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Individuals and organisations alike have rushed to the aid of Nepal, where an earthquake over the weekend has killed more than 4 000 people and affected more than eight-million. Following in the wake of tech companies such as Google and Facebook, Twitter has launched its own effort aimed at helping relief efforts in the South Asian country.
Its efforts are however, a little less direct that those being used by the Silicon Valley giants.
Recognising its importance as a tool for coordinating relief efforts, and as a backup for official channels of communication, Twitter says it will be concentrating its efforts in that direction.
“We aren’t a relief organization or an NGO,” the company says in an official blog post, “but we have mobilized a team to do three immediate things:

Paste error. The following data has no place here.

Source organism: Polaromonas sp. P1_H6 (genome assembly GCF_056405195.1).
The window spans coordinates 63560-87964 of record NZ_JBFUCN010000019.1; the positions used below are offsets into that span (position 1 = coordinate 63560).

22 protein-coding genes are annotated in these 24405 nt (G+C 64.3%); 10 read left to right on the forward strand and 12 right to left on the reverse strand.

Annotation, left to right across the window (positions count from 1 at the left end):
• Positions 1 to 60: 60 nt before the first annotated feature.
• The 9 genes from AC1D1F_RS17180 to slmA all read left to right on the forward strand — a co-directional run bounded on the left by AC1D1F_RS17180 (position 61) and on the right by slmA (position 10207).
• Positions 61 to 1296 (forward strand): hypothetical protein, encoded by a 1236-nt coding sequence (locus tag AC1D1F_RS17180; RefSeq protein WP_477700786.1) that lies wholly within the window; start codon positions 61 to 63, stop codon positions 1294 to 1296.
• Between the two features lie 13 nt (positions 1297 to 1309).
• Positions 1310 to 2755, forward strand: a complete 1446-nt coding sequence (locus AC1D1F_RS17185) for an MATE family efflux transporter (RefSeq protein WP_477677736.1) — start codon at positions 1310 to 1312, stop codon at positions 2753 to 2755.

- Disseminate information and news about the disaster globally
- Help key nonprofits raise funds and material donations for victim relief
- Help local agencies coordinate relief efforts
Twitter also says it’s leveraging a combination of native accounts, local and international power users, and Promoted Tweets, to help relief organizations communicate critical information locally and raise funds internationally.
“Twitter’s power is the ability to instantaneously connect people to what they care about,” the company says in the blog post. “In times of crisis, it’s our responsibility to make that experience as effective and efficient as possible. Almost immediately, news organizations turned to Twitter to report about the quake”.